Richard Sherman has had quite the offseason. His name was in many of the trade talks, as the Seahawks were openly shopping the All-Pro corner. Sherman knew about these rumors and had no problems addressing them on many occasions. The Seahawks star had a trying year last year, as he had some emotional moments on the field. Sherman has also had some issues with head coach Pete Carroll and Seahawks QB Russell Wilson as well. Sherman's problems with the Seahawks are well documented, but where sparked it. The problems go all the way back to one game-changing play on the biggest stage.

One game changed everything

Richard Sherman's problem goes all the way back to Super Bowl XLIX against the New England Patriots. The Seahawks were knocking on the doorstep of the Patriots end zone with time running out. On the 1-yard line, everyone thought Seattle was going to give the ball to Marshawn Lynch, one of the game's best running backs. Well, they didn't as head coach Pete Carroll called a pass play and Russell Wilson threw the ball into the end zone and it was picked off by Malcolm Butler. That play ended Seattle's Super Bowl hopes and created the gap between Sherman and Carroll.

According to multiple sources from teammates and coaches, Sherman took that Super Bowl loss the hardest.

It was more than just a loss. It was a missed opportunity for him to say he neutralized two of the games best QBs in back to back years on the biggest stage (Tom Brady and Peyton Manning). It was a missed chance for a Seahawks team to go back to back and have a dynasty at their fingertips. Sherman took all that into account when reviewing his Super Bowl defeat and now it's been eating him alive ever since.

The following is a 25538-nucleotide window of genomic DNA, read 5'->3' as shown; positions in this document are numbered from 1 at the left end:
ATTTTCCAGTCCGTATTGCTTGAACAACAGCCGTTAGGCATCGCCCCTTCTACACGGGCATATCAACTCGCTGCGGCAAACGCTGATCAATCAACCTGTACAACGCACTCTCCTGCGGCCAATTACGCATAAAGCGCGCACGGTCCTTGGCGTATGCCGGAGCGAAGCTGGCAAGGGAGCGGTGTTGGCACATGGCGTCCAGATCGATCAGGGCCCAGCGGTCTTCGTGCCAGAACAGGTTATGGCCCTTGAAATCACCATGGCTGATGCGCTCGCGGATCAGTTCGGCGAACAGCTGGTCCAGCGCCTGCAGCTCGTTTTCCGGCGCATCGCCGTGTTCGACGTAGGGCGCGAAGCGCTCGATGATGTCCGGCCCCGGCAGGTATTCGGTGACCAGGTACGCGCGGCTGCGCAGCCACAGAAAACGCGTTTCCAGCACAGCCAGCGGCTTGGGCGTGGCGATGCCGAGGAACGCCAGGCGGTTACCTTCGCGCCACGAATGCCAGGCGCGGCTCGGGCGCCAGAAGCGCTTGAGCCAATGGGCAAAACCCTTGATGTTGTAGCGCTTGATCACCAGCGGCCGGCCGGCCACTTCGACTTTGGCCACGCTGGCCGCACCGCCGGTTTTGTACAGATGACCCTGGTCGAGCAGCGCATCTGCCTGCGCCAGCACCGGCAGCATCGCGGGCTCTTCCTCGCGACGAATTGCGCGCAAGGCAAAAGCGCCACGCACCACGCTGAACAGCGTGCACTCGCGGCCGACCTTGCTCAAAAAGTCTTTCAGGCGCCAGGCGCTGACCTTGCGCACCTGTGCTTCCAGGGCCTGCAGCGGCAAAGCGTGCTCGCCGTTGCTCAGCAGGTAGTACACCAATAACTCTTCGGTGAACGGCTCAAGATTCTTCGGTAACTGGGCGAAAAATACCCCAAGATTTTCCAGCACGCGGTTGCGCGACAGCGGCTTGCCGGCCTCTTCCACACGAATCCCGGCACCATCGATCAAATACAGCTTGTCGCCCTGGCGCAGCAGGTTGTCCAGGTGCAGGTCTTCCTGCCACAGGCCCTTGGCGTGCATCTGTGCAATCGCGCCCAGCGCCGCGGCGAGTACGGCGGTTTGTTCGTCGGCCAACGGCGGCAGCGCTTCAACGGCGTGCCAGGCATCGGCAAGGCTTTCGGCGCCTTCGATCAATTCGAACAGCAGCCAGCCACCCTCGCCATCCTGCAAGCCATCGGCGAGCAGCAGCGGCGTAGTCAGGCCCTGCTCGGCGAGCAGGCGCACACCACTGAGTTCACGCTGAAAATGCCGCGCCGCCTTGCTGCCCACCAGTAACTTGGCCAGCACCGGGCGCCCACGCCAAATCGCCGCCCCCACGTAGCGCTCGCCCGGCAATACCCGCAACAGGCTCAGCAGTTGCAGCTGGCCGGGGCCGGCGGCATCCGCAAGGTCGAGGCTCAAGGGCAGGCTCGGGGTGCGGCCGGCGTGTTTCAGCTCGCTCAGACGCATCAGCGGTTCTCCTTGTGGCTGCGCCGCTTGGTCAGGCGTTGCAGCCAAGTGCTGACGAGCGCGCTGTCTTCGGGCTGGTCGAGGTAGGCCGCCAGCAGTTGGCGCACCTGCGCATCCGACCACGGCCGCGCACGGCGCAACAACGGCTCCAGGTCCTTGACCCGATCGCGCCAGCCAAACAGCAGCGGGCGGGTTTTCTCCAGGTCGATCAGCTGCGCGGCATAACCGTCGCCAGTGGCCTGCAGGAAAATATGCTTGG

Problems and favoritism?

Richard Sherman is known for his high energy and sometimes extreme outburst, but last year it was at a more concerning level. Sherman exploded on Carroll during a game against the Rams, when he called a pass play on the 1-yard line that almost got intercepted. Seems like deja vu for Sherman as he still remembers that Super Bowl loss.

He couldn't believe Carroll would try that stunt again after what happened the last time. Carroll and Sherman met many times last season, trying to heal the wound that for Sherman was still fresh. Sherman was still holding on to the play three weeks before last year's playoffs. Sherman and Carroll's relationship haven't been the same after the play that cost them a championship and Sherman thought a fresh start might be necessary.

Sherman also felt as though Russell Wilson was to blame for the team's troubles. Sherman along with other players felt as though Wilson wasn't held to the same standard as the defense was. This is common in football, as the QB might get some special treatment, but for a team to call it out is something new.

Pete Carroll would hold film sessions and many players saw that he wouldn't call Wilson out on the negative plays only the positive ones. Assistant coaches claim Carroll treats everyone the same, from rookies to veterans, but the players could be on to something. Sherman and Wilson have a relationship most coworkers have, just don't spark any problems and do your job. Wilson is the golden boy in Seattle, so favoritism shouldn't be such a far-fetched assumption.

Richard Sherman and theSeahawks are past the trade rumors now and Sherman ready to take his usual left corner spot during OTAs. Sherman will still come with that fiery attitude and make sure every player is giving everything they have.

The trash-talk won't stop, the scuffles won't disappear, but hopefully, some of the scars Sherman has will be healed a little bit. His relationship with Carroll and Wilson won't be the same after that pick in the Super Bowl, but maybe they can strive for something similar.